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Utah, meet your new neighbors: Raider Nation

The NFL’s most infamous franchise has a new stadium near the Las Vegas strip — and the original fort built by pioneers from Utah. What happens when these worlds collide?

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In this Sept. 13, 2015, file photo, Oakland Raiders fans watch during the second half of an NFL football game between the Raiders and the Cincinnati Bengals in Oakland, Calif. The south end zone sections of Oakland-Alameda County Coliseum, called the Black Hole, are known to have some of the rowdiest fans in American sports, face painters who dress up in evil costumes, often with spike-covered shoulder pads.

Tony Avelar, Associated Press

OAKLAND, Calif. — A lone voice cried out as a thousand black-clad riders spilled from the BART train onto the platform at Coliseum station: Rai-Ders! In a time before COVID-19, the maskless horde called back, droning in a minor key: Rai-Ders! Rai-Ders!

Their chant is the song of Raider Nation, the NFL’s most rabid fan base. For decades, these menacing tones filled the Oakland-Alameda County Coliseum and echoed in its aging concourses, through rain and shine, boom and bust, outlasting every brand name that got slapped on the gates. But on this day — Dec. 15, 2019 — it struck a different chord.

The crowd snaked across a pedestrian bridge, passing over decrepit warehouses and pocked backstreets. Everyone wore a jersey, a hat, a T-shirt, a hoodie or some combination bearing the Raiders’ pirate logo. We had all endured years or decades of frustration, as our team failed to “just win, baby.” I know this because I am one of them.

What brought us here on this crisp, clear day was more a funeral than a game. Even as we descended on the last Raiders game in Oakland, our brokenhearted love was unconditional. We marched toward the Coliseum, a concrete hulk shrouded in the smoke rising from vast lots full of cars, trucks and barbecues, and raised the chant again — Rai-Ders! — both mournful and defiant.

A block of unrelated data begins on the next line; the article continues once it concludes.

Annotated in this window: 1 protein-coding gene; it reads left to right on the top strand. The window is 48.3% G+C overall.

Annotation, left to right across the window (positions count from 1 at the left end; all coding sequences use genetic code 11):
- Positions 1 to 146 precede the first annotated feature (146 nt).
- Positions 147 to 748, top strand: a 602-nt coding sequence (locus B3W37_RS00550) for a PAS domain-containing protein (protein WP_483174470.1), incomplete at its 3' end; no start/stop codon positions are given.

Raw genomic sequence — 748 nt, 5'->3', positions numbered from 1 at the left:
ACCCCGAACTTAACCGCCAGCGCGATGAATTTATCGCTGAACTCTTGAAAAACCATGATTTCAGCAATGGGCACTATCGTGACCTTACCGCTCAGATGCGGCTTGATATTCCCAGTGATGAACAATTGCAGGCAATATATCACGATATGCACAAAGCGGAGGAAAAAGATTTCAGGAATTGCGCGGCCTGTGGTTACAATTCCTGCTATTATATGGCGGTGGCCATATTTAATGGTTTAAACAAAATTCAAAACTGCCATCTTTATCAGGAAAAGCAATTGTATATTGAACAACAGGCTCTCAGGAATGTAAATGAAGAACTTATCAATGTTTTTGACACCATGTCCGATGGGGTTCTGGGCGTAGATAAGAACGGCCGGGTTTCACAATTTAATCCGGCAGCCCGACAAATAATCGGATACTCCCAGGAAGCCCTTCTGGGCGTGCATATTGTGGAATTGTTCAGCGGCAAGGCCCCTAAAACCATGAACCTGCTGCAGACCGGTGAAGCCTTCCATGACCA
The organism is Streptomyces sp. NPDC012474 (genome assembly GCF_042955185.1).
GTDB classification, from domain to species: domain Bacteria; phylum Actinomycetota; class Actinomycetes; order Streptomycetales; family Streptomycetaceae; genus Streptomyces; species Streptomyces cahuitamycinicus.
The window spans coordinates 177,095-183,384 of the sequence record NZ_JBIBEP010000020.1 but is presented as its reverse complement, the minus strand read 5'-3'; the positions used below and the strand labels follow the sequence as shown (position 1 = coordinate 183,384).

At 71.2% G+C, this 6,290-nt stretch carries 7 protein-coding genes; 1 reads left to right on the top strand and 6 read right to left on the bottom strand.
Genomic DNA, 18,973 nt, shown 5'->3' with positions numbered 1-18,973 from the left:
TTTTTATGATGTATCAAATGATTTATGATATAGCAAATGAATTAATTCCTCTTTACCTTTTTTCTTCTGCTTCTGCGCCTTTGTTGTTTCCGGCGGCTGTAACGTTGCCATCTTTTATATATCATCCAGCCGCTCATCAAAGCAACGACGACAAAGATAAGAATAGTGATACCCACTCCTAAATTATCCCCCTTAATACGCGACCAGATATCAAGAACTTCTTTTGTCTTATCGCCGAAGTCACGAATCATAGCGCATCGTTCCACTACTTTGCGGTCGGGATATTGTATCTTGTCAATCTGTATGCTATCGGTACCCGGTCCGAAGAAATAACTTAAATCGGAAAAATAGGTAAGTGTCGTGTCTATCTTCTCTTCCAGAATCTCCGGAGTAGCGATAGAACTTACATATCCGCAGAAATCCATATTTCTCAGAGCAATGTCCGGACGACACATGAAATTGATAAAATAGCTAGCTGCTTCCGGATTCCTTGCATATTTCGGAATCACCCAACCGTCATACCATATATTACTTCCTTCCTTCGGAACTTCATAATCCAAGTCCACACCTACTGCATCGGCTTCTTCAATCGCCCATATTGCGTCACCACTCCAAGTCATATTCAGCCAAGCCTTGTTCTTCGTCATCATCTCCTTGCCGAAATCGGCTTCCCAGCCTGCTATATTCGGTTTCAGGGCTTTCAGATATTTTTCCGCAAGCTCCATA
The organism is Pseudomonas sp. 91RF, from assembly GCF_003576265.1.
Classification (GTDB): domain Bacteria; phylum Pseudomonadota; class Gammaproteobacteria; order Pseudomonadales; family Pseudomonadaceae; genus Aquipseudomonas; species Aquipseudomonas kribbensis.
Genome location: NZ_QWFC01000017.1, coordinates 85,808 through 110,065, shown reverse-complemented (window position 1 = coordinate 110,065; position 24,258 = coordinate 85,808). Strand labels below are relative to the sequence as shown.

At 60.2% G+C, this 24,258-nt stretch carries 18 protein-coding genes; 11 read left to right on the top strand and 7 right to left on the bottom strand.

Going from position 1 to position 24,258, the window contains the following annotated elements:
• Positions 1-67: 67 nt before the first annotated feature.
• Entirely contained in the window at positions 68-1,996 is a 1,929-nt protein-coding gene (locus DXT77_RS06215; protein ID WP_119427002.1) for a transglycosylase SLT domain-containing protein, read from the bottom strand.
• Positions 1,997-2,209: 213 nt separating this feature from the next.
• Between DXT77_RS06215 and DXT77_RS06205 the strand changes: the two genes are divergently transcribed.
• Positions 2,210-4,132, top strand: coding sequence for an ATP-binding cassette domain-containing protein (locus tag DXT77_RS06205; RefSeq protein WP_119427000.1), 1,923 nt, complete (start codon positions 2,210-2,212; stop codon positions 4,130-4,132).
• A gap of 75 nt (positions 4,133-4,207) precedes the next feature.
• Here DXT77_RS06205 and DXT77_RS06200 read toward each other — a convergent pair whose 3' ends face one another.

A season later, the pandemic is only one reason none of us will be at Allegiant Stadium in Las Vegas this Monday night, when the Raiders debut their sleek new digs against the New Orleans Saints on national television. The move and soaring ticket prices have left many fans behind. The financial windfall could help one of the NFL’s most storied but cash-strapped franchises to compete in a sport increasingly shaped by money, but will Raider Nation find purchase in the Intermountain West?

The funeral party

The tailgates stretch to the horizon. All kinds of music thump from cars, trucks and RVs: heavy metal, hip hop, rancheras. Families smoke ribs and grill carne asada. An entire hog roasts on a spit in the aisle. Strangers offer cold drinks and chunks of meat.

“I love this so much,” a man shouts, waving his hands in every direction. Chris is an Oakland native and software engineer who recently moved back after 20 years in Kansas City. There, he’d wear this same black jersey to see the Raiders play at Arrowhead Stadium, a fact that Chiefs fans did not appreciate. “By this time,” he says, grinning, “I’d have been in about three fights.”

Two common misconceptions are quickly dispelled. First, in the eyes of Raider Nation, there is only one “nation.” To claim “Chargers Nation” or “Patriots Nation” or any other such monstrosity is to risk life and limb. Second, Raider Nation is not made up of fans; they’re Raiders, every one, no more and no less than any player who ever donned the silver helmet.